If it is a truism that Australians love sport, it is equally true that Australians love to celebrate success. Unfortunately, the same cannot be said for those controlling our education system. The Australian Education Union (AEU) argues against assessment that is competitive, used to rank students, based on set year-level standards of achievement or that might be used to monitor school and teacher effectiveness. The Australian Association for the Teachers of English (AATE) is also a very strong critic of more formal forms of assessment. In the jargon much loved by educationalists, the AATE argues that assessment should be "criterion referenced, work required and descriptive".
While most parents, employers and students like to have a clear idea of standards and where students are placed according to ability, the AATE believes otherwise. Not only does the English teacher body consistently argue against ranking students, but the AATE also argues against state-wide or national literacy testing. The Australian Council of Deans of Education also argues against tests and examinations on the basis that it is wrong to make students learn correct answers and to put students in a situation where they have to compete, one against the other.
Since the 1970s, across Australia’s education systems, competitive examinations and graded assessment gradually have disappeared. Unlike successful overseas countries, where students regularly face high-stakes assessment, Australian students generally face their first competitive examination in the final year of schooling. In many classrooms students no longer fail as it is considered bad for their self-esteem. Progressive teachers also argue that it is wrong to rank students in terms of ability as this reinforces the point that some students are better than others. As a result, parents are told that competitive, graded assessment is "inequitable and unjust" and that the best forms of assessment are those that are "descriptive, diagnostic and participatory".
One reason why competitive assessment is viewed as unacceptable is that progressive and left-wing teachers argue that it is socially unjust. The fact that students from wealthy non-government schools achieve such strong year 12 results is often used as an argument by left-wing academics to abolish external examinations and to create a situation where all students are successful. Ignored is the research suggesting that the most important influence on success at year 12 is the quality and rigour of what happens in the classroom; especially during the middle years of schooling.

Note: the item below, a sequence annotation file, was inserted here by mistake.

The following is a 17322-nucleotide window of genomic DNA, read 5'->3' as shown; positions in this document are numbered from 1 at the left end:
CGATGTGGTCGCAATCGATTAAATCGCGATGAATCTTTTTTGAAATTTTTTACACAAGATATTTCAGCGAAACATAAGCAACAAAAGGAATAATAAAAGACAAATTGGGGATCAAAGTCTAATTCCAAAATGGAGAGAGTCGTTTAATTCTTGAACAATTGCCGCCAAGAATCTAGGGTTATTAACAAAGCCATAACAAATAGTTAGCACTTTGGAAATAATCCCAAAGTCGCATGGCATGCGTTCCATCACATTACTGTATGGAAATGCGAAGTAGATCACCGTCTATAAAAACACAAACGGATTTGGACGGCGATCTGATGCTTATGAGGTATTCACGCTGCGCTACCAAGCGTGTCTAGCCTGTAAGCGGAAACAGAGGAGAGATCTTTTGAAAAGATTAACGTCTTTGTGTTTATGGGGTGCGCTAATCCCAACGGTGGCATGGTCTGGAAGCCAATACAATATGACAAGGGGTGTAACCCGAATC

Those opposed to more formal assessment also argue that so-called collaborative learning is considered better than pitting student against student. As argued by the Australian Education Union: reliance on competition is a primary cause of inequalities of educational outcome because students from certain social groups are advantaged by competitive selection methods. Competitive selection also sets students against each other rather than encouraging co-operative learning methods.
Forgotten is that one of the benefits of a competitive, academic curriculum, when it is allowed to operate, is that it provides a social ladder by which those who are less fortunate can achieve a higher standard of living and a fruitful career. Witness the children of Indo-Chinese migrants who consistently achieve year 12 success and the performance of selective state schools in NSW.
According to those teachers committed to progressive education fads, the ideal classroom is one where teachers, instead of grading work numerically (7 out of 10) or on the basis that there are clearly defined standards that represent pass and fail (D is a pass, E is not), celebrate the unique learning qualities of each child. Thus, instead of regular pen and paper testing, students are encouraged to do project work or folio work and grades give way to vague and generalised descriptive comments such as "attained", "shows evidence" or "not always achieved".
It is also the case, in line with Australia’s adoption of outcomes-based education, that students are automatically promoted from year to year without any realistic attempt to evaluate whether they have mastered the required standard of work.
Evidence that this progressive approach to assessment is widespread in Australia’s schools is found in a Commonwealth funded report entitled Reporting on School and Student Achievement. The report involved a sample of some 500 parents across a range of Australian schools and concluded:
Parents consider there is a tendency, more common in primary schools, to avoid facing or telling hard truths…
There is a lack of objective standards that parents can use to determine their children’s attainment and rate of progress. Many parents specifically asked for information that would enable them to compare their children’s progress with other students or with state/territory-wide or national standards.
It should be noted that unlike Australian students, who face their first competitive, high stakes examination at the end of secondary school, students in countries that perform best in international tests such as TIMSS and TIMSS-R are regularly tested throughout their school years.
In Singapore, for example, students are tested at grades 4 and 6 in primary school and a number of times during their secondary years. Unlike Australian schools, such tests are used to stream students into ability levels and, at the end of primary school, to decide whether students will enter the normal, special or express courses at the secondary level. The Netherlands also expects students to undertake a standardised test at the end of primary school and this is used to decide what type of secondary education they will undertake (the choice is between junior vocational, junior general, senior general or pre-university).